Is It the End for WeWork?

By Franco Faraudo

In March, WeWork went through a restructuring that helped it reduce its debt burden by $1.5 billion. But that did not seem to be enough to keep the company afloat. In August, WeWork executives warned of a possible bankruptcy. Now, the company stopped paying on its loans and announced that it planned to file for Chapter 11 bankruptcy next week. This sent its stock to all-time lows, almost 98 percent from its highs a few short years ago, and had many people wondering if WeWork would even be around next year.

It is hard to tell what will happen during the bankruptcy proceeding, but there is a good likelihood that they will still be a company after the ordeal. Chapter 11 is known as a “reorganization” bankruptcy and will allow the company to continue to operate while it shores up its finances and strikes new payment terms with its finances. WeWork has around $3 billion of long-term debt that it will need to restructure. A bankruptcy judge will be responsible for either forcing WeWork to sell its assets to pay these debts, determine new payback terms for the loans, or forgive them altogether. Either way, WeWork will not have the same debt burden coming out of bankruptcy as it does now.

An even more important consideration for the judge is what to do with the more than $13 billion of long-term lease obligations. In Chapter 11, tenants have 60 days to assume or reject their leases. This will allow WeWork to keep their most favorable leases at their best performing locations and get out of all of the rest. Since many of WeWork’s leases were started long before the pandemic, they are surely paying above market rate for many of them. Getting out of these leases will help WeWork reduce their expenses but might hurt them in the long run. Any landlord who got burned by WeWork could be reluctant to do business with them again, and others will certainly not look at them as the strongest tenants going forward. But the office industry is struggling right now, so it might be as good of a time as any. Leasing to WeWork after the bankruptcy might not be a landlord’s first option, but it certainly beats having vacant space.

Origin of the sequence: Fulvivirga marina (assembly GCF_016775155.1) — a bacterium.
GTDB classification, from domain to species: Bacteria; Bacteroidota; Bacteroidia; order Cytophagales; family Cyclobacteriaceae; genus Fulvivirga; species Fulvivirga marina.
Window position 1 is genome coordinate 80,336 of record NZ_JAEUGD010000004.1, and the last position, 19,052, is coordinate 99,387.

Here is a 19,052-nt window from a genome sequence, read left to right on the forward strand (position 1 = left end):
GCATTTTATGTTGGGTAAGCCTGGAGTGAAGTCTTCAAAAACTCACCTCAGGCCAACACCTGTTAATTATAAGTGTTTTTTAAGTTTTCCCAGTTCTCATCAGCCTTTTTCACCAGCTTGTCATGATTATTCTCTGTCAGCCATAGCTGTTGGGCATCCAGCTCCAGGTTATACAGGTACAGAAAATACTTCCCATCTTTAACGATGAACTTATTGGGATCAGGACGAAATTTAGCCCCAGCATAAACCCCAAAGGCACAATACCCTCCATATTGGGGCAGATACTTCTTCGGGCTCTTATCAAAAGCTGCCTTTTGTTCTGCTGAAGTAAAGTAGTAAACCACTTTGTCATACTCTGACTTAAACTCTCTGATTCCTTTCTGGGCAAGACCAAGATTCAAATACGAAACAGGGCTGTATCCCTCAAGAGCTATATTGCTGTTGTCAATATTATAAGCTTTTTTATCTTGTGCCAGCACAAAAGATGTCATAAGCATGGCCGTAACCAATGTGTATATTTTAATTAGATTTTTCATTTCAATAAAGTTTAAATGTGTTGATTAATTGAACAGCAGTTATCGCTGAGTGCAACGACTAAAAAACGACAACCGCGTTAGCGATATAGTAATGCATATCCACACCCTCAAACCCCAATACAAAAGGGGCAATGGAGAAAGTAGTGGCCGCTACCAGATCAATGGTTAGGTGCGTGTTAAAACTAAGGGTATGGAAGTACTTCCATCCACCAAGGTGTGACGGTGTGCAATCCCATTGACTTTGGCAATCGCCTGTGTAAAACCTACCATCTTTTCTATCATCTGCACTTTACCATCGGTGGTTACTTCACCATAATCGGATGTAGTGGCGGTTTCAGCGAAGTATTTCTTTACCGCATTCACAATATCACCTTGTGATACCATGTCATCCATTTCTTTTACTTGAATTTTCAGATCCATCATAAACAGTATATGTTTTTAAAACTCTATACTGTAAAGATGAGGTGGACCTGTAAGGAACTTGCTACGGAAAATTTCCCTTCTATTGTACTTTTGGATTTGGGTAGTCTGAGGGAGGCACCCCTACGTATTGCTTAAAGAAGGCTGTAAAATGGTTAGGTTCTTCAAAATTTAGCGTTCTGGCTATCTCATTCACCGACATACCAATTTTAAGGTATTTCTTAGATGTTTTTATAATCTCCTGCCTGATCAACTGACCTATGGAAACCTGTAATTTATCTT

With all of the negative press that WeWork gets, I think it is easy to forget the positive fundamentals of the company. WeWork has become synonymous with co-working like Kleenex is for facial tissues, and Frizbee is for flying pieces of round plastic. It is foolish to think that the company will just fold and go away. In fact, the co-working and flexible office sector is growing; by some metrics it has grown by 11-13 percent last year.

WeWork’s troubles had less to do with the co-working market or its ability to provide a flexible office and more to do with how fast it grew. Thanks to big investments by investors like SoftBank and a bombastic founder whose growth strategy was not grounded in reality, WeWork was given unrealistic growth expectations. These expectations caused it to have a balance sheet and a valuation that would ultimately be its downfall. But like any good idea, WeWork will resurface. Will WeWork ever become the hub for the entire business community that Adam Neumann promised? Probably not. But it still proves to be a successful business and a damn fine co-working operator.


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